Volunteers handed out donated radios, rolling with them a makeshift sound system in a garbage can that carried the broadcast. In the end, only 3,000 radios were distributed, since the majority of evacuees had already made temporary housing arrangements or gone home. For those left in the Astrodome and Reliant Center, the station broadcast around the clock, providing timely information on school enrollment procedures, vaccination availability and mail forwarding assistance.

KAMP also served as a means for evacuees to tell their stories. It opened up the airwaves to live interviews with the displaced, and also featured musicians who came in to play. The station also broadcast some international and national news stories, accumulated from other news sources.

Six days later, the low-fi station signed off the air. Everyone had been moved out of the Astrodome and into the Reliant Center or into other housing. Though the project was short-lived, activists see the effort as a victory for microradio and independent radio, and only wish they could have hit the airwaves earlier.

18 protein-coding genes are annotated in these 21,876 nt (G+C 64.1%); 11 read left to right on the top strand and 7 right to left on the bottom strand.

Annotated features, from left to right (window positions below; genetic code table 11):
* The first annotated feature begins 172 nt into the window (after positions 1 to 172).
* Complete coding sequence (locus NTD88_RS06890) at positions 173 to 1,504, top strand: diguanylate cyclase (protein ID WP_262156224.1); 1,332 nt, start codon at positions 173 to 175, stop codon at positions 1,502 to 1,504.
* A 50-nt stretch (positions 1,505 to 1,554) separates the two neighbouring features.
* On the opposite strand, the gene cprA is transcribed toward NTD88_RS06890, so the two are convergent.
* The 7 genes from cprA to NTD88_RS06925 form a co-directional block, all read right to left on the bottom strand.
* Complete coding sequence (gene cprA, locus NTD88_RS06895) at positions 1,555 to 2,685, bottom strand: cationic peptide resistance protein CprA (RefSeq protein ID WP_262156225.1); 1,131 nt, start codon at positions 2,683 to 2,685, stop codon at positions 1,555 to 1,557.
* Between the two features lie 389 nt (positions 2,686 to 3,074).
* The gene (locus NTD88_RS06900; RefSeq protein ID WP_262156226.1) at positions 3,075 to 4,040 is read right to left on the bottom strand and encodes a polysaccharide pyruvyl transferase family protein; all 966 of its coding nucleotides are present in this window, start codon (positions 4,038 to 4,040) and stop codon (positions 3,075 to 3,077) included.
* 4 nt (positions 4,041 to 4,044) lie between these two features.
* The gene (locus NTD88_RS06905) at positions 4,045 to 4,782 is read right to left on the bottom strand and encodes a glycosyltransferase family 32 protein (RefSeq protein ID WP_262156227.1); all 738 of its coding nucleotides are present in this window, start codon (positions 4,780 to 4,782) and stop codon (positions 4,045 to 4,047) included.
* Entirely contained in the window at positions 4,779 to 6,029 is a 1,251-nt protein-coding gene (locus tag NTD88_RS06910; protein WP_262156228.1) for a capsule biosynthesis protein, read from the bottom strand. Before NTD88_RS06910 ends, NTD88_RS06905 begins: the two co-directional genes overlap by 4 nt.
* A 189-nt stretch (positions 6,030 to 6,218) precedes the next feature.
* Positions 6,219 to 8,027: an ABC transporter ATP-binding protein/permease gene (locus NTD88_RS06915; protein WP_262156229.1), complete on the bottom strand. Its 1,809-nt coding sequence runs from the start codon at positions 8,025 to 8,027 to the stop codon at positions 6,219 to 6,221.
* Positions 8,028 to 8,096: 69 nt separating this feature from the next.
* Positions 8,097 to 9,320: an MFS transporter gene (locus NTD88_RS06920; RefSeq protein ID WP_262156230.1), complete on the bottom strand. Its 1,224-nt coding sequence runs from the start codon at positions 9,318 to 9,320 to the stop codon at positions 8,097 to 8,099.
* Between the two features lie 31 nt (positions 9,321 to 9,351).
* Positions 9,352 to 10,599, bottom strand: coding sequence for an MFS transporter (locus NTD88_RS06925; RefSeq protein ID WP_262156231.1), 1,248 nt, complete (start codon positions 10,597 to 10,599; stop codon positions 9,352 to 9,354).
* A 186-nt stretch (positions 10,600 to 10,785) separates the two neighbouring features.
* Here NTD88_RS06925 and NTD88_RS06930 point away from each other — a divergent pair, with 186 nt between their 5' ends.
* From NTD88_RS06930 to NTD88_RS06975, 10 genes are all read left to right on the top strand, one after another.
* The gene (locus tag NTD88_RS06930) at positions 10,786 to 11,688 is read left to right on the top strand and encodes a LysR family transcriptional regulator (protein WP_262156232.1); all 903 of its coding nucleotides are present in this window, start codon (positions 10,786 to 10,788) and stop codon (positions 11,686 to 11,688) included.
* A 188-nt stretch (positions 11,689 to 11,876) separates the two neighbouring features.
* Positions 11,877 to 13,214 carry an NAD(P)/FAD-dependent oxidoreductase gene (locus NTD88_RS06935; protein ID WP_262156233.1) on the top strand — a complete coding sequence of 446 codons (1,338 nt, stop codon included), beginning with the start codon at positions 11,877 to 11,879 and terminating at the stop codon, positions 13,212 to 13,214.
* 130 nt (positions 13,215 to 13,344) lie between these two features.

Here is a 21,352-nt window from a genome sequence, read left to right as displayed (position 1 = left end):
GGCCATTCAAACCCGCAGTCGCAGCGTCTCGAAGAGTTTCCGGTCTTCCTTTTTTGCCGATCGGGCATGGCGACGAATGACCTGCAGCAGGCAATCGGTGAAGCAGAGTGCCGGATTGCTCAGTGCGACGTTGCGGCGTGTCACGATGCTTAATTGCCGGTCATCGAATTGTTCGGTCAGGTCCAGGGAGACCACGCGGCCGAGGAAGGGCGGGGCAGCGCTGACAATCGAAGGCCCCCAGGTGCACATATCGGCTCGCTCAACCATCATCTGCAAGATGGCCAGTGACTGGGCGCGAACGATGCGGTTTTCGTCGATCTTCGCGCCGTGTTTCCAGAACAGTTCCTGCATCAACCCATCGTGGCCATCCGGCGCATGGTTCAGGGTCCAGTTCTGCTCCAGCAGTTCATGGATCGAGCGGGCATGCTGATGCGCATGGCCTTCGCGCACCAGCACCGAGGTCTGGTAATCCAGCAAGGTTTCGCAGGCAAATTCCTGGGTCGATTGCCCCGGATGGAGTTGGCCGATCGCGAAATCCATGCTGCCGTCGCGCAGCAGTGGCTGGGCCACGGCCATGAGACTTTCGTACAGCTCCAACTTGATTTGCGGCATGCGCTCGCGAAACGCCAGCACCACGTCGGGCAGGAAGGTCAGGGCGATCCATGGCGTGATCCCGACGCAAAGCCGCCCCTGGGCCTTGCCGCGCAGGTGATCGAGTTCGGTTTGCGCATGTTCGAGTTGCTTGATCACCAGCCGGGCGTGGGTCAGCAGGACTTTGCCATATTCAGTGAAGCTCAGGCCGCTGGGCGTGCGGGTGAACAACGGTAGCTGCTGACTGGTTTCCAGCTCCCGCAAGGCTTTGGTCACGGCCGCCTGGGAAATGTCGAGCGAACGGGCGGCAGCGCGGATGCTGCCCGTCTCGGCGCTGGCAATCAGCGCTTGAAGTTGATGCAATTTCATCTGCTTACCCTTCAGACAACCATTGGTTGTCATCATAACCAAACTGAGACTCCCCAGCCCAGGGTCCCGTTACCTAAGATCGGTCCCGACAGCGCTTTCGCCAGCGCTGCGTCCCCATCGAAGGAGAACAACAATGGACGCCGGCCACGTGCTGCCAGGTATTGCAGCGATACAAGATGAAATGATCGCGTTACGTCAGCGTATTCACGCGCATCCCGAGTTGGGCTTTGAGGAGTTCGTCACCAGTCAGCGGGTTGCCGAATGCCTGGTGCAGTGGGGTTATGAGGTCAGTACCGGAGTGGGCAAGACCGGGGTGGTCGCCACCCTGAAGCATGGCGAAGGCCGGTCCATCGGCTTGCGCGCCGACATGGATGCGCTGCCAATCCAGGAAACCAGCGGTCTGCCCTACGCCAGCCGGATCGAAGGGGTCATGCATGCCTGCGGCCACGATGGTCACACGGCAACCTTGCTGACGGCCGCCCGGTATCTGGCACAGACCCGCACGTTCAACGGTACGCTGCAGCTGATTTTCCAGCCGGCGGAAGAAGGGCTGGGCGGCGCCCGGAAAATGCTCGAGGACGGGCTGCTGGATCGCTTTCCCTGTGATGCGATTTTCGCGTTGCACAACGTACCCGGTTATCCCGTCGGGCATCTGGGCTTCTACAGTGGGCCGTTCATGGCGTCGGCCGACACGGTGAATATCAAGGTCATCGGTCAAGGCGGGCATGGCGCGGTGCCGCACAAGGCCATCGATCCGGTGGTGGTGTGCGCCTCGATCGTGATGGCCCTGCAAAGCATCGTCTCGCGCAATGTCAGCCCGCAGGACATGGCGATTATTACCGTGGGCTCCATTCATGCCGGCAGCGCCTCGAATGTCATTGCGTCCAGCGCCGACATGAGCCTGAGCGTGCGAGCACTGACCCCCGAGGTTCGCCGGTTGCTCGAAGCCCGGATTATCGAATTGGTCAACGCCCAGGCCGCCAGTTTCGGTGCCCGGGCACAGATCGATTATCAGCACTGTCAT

“That was really the crucial time to broadcast and we weren’t able to,” Stringer said, expressing her disappointment in not being able to help sooner. “[The delay] was a clear failure of the government. I think [KAMP] was one example of thousands where lines of rescue boats were turned away . . . trucks turned away from New Orleans, food and hospital boats [as well.] I’m not saying we were at the same level, but it’s the same kind of story. The government failed.”